Aligning the needs of our business community with the goals of North Carolina’s education systems is essential as we look to close the skills gap and fill our talent pipeline. As job creators play an active role in providing career-training opportunities in education, producing a globally competitive workforce in North Carolina comes closer to fruition.
Last month, two North Carolina businesses exhibited just how effectively that alignment can be executed. In partnership with Rockingham Community College, Duke Energy launched the TRAILS (Trail Recreation and Adventure Institute for Leadership and Services) program – a continuing education program at the community college that is tracked to become an associate’s degree program in three years. The first community college program of its kind, this program will provide students with the tangible skills needed to successfully meet the growing workforce needs in outdoor recreation, outdoor education, or therapeutic recreation. Additionally, Fidelity and the North Carolina Council on Economic Education teamed up once again to host a professional development seminar on personal finance for more than 40 educators in Wake County. In North Carolina curriculum, teaching personal finance is required but many teachers express apprehension in teaching the subject matter due to their own financial management acumen. This program, which Fidelity has hosted before, seeks to equip educators with tools and best practices to confidently present personal finance concepts in their classrooms and in turn, better prepare students for their future.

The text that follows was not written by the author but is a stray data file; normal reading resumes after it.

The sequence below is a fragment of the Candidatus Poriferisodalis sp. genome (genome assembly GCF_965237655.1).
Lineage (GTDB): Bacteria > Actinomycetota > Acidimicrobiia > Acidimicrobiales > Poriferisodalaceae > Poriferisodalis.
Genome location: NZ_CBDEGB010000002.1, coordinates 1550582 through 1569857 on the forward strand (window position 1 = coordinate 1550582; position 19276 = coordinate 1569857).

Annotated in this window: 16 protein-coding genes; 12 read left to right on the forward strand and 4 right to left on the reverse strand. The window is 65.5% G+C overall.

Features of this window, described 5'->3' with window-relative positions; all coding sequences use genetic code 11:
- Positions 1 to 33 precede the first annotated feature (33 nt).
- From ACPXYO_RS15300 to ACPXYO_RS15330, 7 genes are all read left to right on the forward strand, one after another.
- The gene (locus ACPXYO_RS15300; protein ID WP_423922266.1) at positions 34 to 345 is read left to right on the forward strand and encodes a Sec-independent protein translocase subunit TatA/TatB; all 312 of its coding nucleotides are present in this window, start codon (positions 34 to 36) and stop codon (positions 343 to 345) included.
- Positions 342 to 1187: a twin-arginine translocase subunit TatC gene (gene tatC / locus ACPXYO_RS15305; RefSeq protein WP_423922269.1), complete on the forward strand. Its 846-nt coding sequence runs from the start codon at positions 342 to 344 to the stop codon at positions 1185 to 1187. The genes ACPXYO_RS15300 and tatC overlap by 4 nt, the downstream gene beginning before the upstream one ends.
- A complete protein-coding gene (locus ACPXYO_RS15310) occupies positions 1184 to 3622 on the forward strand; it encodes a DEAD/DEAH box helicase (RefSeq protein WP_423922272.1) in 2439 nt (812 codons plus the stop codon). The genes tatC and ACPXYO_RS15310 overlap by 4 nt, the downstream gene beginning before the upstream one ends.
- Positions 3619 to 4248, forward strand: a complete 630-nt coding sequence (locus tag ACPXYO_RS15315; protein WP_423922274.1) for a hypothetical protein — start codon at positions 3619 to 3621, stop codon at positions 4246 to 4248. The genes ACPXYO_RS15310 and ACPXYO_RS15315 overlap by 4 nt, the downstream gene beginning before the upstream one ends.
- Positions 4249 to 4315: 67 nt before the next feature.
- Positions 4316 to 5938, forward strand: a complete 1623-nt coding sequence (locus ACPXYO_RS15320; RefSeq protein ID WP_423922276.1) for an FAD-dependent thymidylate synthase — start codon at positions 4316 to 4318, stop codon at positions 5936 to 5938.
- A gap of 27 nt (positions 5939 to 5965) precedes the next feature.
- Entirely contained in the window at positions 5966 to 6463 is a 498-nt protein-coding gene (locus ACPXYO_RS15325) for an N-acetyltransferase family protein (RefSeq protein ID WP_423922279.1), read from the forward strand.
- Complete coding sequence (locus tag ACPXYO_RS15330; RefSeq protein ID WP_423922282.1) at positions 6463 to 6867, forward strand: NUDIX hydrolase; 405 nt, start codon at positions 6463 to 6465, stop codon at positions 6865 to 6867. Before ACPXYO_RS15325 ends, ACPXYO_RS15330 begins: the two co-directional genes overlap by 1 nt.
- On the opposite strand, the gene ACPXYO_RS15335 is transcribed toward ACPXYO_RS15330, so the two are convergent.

Both of these ventures are prime examples of how our business community and education systems can partner together to produce a globally competitive workforce. The competition to secure the best talent is only growing steeper and it is critical that we support initiatives that secure North Carolina’s position as a top-ten state for workforce readiness. This is especially true as the growing skills gap continues to be one of the greatest challenges stifling businesses across the state. It’s encouraging to see these two businesses work with our state’s education systems to provide students with the resources necessary to compete in the modern economy.
Gary J. Salamido
Vice President, Government Affairs
North Carolina Chamber